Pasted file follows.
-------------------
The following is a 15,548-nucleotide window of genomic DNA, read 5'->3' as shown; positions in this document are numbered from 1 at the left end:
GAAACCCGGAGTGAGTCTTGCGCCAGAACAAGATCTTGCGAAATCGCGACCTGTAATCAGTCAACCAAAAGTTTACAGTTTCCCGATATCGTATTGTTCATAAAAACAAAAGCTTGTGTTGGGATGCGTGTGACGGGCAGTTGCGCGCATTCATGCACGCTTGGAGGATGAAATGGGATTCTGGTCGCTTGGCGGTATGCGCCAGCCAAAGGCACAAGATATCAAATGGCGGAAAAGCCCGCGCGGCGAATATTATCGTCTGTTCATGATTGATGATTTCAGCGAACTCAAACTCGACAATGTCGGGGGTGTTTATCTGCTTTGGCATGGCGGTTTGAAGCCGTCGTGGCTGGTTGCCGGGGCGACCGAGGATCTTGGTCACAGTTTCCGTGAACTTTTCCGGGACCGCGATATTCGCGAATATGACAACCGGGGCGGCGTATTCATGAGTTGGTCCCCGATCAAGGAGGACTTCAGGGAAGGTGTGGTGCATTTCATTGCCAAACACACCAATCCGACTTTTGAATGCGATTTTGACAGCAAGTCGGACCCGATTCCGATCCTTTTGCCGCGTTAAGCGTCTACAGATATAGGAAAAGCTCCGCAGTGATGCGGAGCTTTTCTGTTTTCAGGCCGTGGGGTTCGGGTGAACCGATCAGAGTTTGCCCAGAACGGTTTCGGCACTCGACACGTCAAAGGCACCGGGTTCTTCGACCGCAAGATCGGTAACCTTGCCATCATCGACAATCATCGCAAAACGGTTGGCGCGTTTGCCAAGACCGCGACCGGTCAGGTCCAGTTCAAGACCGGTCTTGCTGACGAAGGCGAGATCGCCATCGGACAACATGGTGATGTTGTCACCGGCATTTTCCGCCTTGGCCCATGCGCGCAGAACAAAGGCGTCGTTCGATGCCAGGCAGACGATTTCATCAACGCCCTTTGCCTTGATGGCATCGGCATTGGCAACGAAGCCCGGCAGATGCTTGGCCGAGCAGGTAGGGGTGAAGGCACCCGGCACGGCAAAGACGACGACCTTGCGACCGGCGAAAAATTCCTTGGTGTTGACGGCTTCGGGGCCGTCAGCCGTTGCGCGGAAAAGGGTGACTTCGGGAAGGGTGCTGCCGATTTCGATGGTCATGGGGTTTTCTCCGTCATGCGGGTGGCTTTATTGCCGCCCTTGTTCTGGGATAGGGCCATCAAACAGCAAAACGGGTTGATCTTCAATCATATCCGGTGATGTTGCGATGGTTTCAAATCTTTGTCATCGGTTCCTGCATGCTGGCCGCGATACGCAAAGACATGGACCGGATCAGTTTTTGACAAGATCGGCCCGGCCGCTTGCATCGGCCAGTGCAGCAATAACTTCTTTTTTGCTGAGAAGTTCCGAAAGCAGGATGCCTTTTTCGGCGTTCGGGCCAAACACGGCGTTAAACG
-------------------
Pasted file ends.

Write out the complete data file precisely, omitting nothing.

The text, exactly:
The following is a 15,548-nucleotide window of genomic DNA, read 5'->3' as shown; positions in this document are numbered from 1 at the left end:
GAAACCCGGAGTGAGTCTTGCGCCAGAACAAGATCTTGCGAAATCGCGACCTGTAATCAGTCAACCAAAAGTTTACAGTTTCCCGATATCGTATTGTTCATAAAAACAAAAGCTTGTGTTGGGATGCGTGTGACGGGCAGTTGCGCGCATTCATGCACGCTTGGAGGATGAAATGGGATTCTGGTCGCTTGGCGGTATGCGCCAGCCAAAGGCACAAGATATCAAATGGCGGAAAAGCCCGCGCGGCGAATATTATCGTCTGTTCATGATTGATGATTTCAGCGAACTCAAACTCGACAATGTCGGGGGTGTTTATCTGCTTTGGCATGGCGGTTTGAAGCCGTCGTGGCTGGTTGCCGGGGCGACCGAGGATCTTGGTCACAGTTTCCGTGAACTTTTCCGGGACCGCGATATTCGCGAATATGACAACCGGGGCGGCGTATTCATGAGTTGGTCCCCGATCAAGGAGGACTTCAGGGAAGGTGTGGTGCATTTCATTGCCAAACACACCAATCCGACTTTTGAATGCGATTTTGACAGCAAGTCGGACCCGATTCCGATCCTTTTGCCGCGTTAAGCGTCTACAGATATAGGAAAAGCTCCGCAGTGATGCGGAGCTTTTCTGTTTTCAGGCCGTGGGGTTCGGGTGAACCGATCAGAGTTTGCCCAGAACGGTTTCGGCACTCGACACGTCAAAGGCACCGGGTTCTTCGACCGCAAGATCGGTAACCTTGCCATCATCGACAATCATCGCAAAACGGTTGGCGCGTTTGCCAAGACCGCGACCGGTCAGGTCCAGTTCAAGACCGGTCTTGCTGACGAAGGCGAGATCGCCATCGGACAACATGGTGATGTTGTCACCGGCATTTTCCGCCTTGGCCCATGCGCGCAGAACAAAGGCGTCGTTCGATGCCAGGCAGACGATTTCATCAACGCCCTTTGCCTTGATGGCATCGGCATTGGCAACGAAGCCCGGCAGATGCTTGGCCGAGCAGGTAGGGGTGAAGGCACCCGGCACGGCAAAGACGACGACCTTGCGACCGGCGAAAAATTCCTTGGTGTTGACGGCTTCGGGGCCGTCAGCCGTTGCGCGGAAAAGGGTGACTTCGGGAAGGGTGCTGCCGATTTCGATGGTCATGGGGTTTTCTCCGTCATGCGGGTGGCTTTATTGCCGCCCTTGTTCTGGGATAGGGCCATCAAACAGCAAAACGGGTTGATCTTCAATCATATCCGGTGATGTTGCGATGGTTTCAAATCTTTGTCATCGGTTCCTGCATGCTGGCCGCGATACGCAAAGACATGGACCGGATCAGTTTTTGACAAGATCGGCCCGGCCGCTTGCATCGGCCAGTGCAGCAATAACTTCTTTTTTGCTGAGAAGTTCCGAAAGCAGGATGCCTTTTTCGGCGTTCGGGCCAAACACGGCGTTAAACG